You can purchase All I Want for Christmas is a Goat on iTunes and Spotify, or listen to a few songs from its eight-track selection below.

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What Are the 12 Days of Christmas?
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Everyone knows to expect a partridge in a pear tree from your true love on the first day of Christmas ... But when is the first day of Christmas?

You'd think that the 12 days of Christmas would lead up to the big day—that's how countdowns work, as any year-end list would illustrate—but in Western Christianity, "Christmas" actually begins on December 25th and ends on January 5th. According to liturgy, the 12 days signify the time in between the birth of Christ and the night before Epiphany, which is the day the Magi visited bearing gifts. This is also called "Twelfth Night." (Epiphany is marked in most Western Christian traditions as happening on January 6th, and in some countries, the 12 days begin on December 26th.)

As for the ubiquitous song, it is said to be French in origin and was first printed in England in 1780. Rumors spread that it was a coded guide for Catholics who had to study their faith in secret in 16th-century England when Catholicism was against the law. According to the Christian Resource Institute, the legend is that "The 'true love' mentioned in the song is not an earthly suitor, but refers to God Himself. The 'me' who receives the presents refers to every baptized person who is part of the Christian Faith. Each of the 'days' represents some aspect of the Christian Faith that was important for children to learn."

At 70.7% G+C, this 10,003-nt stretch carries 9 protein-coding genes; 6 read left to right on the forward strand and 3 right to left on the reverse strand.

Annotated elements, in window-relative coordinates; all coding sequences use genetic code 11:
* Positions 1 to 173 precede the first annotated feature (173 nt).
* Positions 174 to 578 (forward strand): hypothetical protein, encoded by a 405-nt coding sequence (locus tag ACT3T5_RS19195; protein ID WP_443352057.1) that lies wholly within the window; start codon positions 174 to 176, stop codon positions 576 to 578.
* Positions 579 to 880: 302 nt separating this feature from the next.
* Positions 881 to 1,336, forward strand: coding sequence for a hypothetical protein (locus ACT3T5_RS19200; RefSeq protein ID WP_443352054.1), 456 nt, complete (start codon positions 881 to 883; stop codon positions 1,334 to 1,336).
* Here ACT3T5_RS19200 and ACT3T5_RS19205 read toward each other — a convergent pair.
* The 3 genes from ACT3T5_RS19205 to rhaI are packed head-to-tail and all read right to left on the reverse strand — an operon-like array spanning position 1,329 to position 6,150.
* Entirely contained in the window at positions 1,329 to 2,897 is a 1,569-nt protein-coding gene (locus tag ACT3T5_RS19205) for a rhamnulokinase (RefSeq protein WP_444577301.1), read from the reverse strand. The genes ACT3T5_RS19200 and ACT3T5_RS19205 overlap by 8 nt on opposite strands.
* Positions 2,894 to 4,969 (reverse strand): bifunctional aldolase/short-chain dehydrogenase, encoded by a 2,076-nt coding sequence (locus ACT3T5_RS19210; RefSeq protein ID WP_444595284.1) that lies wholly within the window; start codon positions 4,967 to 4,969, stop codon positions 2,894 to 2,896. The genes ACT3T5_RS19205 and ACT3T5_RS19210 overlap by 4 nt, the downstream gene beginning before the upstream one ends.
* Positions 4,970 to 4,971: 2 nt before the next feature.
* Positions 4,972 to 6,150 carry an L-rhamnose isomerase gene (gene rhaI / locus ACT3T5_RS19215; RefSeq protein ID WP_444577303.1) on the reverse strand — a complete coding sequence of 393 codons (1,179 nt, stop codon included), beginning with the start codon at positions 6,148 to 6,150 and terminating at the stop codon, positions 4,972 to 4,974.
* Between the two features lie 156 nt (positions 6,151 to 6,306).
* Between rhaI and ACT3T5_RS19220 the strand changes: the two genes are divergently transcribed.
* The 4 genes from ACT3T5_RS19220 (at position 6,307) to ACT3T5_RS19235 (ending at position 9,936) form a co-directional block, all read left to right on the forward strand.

In debunking that story, Snopes excerpted a 1998 email that lists what each object in the song supposedly symbolizes:

2 Turtle Doves = the Old and New Testaments
3 French Hens = Faith, Hope and Charity, the Theological Virtues
4 Calling Birds = the Four Gospels and/or the Four Evangelists
5 Golden Rings = the first Five Books of the Old Testament, the "Pentateuch", which gives the history of man's fall from grace.
6 Geese A-laying = the six days of creation
7 Swans A-swimming = the seven gifts of the Holy Spirit, the seven sacraments
8 Maids A-milking = the eight beatitudes
9 Ladies Dancing = the nine Fruits of the Holy Spirit
10 Lords A-leaping = the ten commandments
11 Pipers Piping = the eleven faithful apostles
12 Drummers Drumming = the twelve points of doctrine in the Apostle's Creed

There is pretty much no historical evidence pointing to the song's secret history, although the arguments for the legend are compelling. In all likelihood, the song's "code" was invented retroactively.

Hidden meaning or not, one thing is definitely certain: You have "The Twelve Days of Christmas" stuck in your head right now.